Neuroenhancement is the use of medical or technological interventions to improve cognitive or mental abilities. This can include things like prescription drugs, brain-computer interfaces, or other techniques designed to enhance mental performance.

The potential benefits of neuroenhancement are numerous. For example, it could be used to help people with cognitive impairments, such as those with Alzheimer’s disease or other forms of dementia, to improve their mental functioning. It could also be used to help healthy individuals to enhance their mental performance, such as by improving their memory, concentration, or problem-solving skills.

However, there are also some potential pitfalls to neuroenhancement. One concern is the possibility of unequal access to these technologies, leading to a divide between those who are able to enhance their mental abilities and those who are not. This could create a “two-tier” society where those with access to neuroenhancement have an unfair advantage over those without.

Another potential pitfall is the ethical concerns surrounding neuroenhancement. For example, some people argue that using neuroenhancement technologies to improve mental abilities could be seen as “cheating” or unfair. In addition, there are concerns about the potential long-term effects of these technologies on the brain and on overall mental health.

Overall, neuroenhancement has the potential to greatly improve cognitive abilities and mental performance. However, it is important to carefully consider the potential risks and drawbacks of these technologies, and to use them responsibly.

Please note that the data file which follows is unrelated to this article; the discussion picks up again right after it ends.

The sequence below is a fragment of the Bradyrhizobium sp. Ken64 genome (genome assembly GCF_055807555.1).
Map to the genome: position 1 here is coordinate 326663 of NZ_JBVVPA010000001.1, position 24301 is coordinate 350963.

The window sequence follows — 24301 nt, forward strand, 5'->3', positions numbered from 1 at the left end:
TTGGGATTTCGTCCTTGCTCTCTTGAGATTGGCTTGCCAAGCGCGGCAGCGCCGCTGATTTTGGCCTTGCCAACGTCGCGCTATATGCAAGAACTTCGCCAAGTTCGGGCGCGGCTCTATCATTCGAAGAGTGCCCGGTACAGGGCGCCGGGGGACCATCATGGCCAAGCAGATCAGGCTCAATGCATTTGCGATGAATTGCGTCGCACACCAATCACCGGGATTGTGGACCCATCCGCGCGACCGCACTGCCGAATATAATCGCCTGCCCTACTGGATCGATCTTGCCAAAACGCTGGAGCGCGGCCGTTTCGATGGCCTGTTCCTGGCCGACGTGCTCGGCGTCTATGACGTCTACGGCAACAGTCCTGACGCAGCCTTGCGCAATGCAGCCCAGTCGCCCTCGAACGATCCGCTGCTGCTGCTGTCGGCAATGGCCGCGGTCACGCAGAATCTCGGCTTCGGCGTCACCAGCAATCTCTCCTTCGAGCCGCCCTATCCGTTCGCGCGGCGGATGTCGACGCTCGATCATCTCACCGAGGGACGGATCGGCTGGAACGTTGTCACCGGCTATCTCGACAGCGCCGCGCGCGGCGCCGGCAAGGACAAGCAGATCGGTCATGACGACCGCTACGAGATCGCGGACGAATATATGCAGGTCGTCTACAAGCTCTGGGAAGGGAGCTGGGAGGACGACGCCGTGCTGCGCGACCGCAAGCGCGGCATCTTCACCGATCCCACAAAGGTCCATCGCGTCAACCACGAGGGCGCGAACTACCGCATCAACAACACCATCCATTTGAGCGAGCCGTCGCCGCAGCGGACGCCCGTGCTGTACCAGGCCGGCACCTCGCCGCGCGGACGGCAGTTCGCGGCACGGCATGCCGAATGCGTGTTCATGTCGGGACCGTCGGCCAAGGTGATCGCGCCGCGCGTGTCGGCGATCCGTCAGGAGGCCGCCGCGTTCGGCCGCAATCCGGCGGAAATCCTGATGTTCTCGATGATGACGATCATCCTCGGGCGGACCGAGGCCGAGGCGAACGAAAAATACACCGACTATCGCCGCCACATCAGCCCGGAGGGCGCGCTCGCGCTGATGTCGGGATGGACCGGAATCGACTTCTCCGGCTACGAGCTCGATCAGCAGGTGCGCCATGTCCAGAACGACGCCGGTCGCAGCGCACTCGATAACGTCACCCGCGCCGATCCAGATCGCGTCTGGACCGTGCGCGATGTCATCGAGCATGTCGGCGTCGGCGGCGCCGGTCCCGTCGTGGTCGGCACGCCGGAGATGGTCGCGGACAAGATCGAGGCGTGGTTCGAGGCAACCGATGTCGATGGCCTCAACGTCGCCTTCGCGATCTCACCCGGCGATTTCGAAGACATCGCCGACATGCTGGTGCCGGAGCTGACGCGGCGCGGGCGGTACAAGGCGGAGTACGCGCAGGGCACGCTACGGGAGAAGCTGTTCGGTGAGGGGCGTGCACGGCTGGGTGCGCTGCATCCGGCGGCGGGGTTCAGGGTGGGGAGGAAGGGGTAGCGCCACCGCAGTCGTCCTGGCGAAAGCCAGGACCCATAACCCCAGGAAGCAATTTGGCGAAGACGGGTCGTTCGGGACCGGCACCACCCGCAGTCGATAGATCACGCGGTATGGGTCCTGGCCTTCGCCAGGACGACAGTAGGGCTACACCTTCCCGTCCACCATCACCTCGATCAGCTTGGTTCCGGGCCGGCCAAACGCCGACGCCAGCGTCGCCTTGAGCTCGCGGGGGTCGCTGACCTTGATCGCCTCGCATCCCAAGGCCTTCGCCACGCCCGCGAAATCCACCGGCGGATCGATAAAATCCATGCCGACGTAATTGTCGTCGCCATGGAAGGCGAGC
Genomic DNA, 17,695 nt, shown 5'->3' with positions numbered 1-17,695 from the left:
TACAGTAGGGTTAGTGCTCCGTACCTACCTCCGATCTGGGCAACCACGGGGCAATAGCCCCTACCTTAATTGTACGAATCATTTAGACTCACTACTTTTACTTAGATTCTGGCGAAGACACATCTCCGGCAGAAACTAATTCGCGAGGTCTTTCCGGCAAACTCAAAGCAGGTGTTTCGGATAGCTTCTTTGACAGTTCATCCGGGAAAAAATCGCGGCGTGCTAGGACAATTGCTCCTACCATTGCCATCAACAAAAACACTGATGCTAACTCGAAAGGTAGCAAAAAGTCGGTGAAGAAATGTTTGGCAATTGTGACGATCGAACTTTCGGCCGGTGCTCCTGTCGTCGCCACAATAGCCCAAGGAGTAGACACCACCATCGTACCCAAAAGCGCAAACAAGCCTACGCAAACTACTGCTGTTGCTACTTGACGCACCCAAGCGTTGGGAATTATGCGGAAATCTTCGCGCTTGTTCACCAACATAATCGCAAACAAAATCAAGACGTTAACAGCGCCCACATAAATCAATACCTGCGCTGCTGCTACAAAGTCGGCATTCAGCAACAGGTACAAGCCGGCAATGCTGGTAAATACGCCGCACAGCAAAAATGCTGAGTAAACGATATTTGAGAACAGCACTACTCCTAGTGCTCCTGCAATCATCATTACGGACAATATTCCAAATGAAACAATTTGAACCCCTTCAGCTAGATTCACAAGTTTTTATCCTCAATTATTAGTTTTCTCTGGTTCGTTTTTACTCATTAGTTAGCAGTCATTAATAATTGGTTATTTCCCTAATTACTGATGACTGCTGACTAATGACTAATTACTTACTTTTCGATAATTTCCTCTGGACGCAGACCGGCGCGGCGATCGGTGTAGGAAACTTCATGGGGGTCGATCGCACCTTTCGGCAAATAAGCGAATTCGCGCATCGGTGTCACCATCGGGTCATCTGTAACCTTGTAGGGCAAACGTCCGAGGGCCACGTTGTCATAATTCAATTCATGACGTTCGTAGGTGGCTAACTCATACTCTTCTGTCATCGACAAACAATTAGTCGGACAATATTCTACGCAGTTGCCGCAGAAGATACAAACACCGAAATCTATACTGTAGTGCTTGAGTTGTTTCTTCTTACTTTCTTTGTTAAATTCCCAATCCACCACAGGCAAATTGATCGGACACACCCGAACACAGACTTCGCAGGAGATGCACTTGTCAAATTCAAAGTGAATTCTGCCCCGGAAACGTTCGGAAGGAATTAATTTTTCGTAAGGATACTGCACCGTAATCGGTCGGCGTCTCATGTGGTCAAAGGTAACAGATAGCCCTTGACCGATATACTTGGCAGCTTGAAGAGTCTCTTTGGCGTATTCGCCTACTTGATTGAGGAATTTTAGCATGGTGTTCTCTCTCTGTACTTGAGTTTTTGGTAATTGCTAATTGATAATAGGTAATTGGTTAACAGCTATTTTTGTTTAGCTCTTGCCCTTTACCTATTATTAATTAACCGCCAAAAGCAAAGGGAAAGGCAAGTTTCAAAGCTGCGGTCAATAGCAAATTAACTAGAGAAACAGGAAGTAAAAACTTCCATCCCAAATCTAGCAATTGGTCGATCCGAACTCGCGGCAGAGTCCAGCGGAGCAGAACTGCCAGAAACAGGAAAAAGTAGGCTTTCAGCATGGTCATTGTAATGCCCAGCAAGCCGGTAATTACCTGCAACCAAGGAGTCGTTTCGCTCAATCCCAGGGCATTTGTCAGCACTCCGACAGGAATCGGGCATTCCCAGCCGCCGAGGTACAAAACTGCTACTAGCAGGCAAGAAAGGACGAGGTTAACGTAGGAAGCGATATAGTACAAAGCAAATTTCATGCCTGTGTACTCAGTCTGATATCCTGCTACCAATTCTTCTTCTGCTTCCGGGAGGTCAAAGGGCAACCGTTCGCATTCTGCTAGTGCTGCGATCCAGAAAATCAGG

Neuroenhancers are designed to boost various mental performances and/or monitor and record brain activity, with plenty of new applications in use or in development.

On the simple end of the spectrum, an Australian company’s “SmartCap” keeps workers alert with voice warnings and vibrations when it detects a decrease in brain activity. The “Muse” headband provides neurofeedback to help users manage stress and improve athletic performance. Another device monitors brain waves and delivers low-grade electric pulses to moderate differences between the sympathetic and parasympathetic nervous system.

Perhaps more ominously, the Chinese military and some industries are using the technology for “emotional surveillance” as a means of optimizing productivity.